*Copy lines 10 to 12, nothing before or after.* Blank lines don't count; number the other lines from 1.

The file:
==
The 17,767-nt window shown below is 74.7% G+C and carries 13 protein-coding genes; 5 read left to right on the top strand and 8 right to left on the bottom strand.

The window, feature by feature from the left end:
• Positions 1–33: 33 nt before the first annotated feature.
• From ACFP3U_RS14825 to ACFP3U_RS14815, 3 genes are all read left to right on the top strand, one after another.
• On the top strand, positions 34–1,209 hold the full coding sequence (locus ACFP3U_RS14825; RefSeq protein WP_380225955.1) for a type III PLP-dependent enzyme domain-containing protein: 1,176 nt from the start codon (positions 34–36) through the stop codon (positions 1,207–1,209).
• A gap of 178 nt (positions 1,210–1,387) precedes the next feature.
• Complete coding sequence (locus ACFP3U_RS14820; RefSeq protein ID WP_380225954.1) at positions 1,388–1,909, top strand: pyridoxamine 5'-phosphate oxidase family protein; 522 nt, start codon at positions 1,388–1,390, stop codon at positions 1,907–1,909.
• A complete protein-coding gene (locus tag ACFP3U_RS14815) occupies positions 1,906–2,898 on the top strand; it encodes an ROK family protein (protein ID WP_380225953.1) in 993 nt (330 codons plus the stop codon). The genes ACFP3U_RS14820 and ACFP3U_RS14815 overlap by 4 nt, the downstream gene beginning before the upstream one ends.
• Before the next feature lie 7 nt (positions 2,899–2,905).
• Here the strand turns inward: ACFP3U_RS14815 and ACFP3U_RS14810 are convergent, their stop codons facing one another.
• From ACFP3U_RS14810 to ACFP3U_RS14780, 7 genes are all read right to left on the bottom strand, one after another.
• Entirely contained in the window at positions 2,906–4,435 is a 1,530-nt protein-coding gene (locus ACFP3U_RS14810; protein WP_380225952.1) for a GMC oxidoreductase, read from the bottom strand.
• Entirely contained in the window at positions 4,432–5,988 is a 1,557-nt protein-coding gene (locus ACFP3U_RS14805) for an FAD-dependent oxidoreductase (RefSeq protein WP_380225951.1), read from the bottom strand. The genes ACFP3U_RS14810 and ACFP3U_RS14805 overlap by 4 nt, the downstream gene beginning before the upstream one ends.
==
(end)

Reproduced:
• Here the strand turns inward: ACFP3U_RS14815 and ACFP3U_RS14810 are convergent, their stop codons facing one another.
• From ACFP3U_RS14810 to ACFP3U_RS14780, 7 genes are all read right to left on the bottom strand, one after another.
• Entirely contained in the window at positions 2,906–4,435 is a 1,530-nt protein-coding gene (locus ACFP3U_RS14810; protein WP_380225952.1) for a GMC oxidoreductase, read from the bottom strand.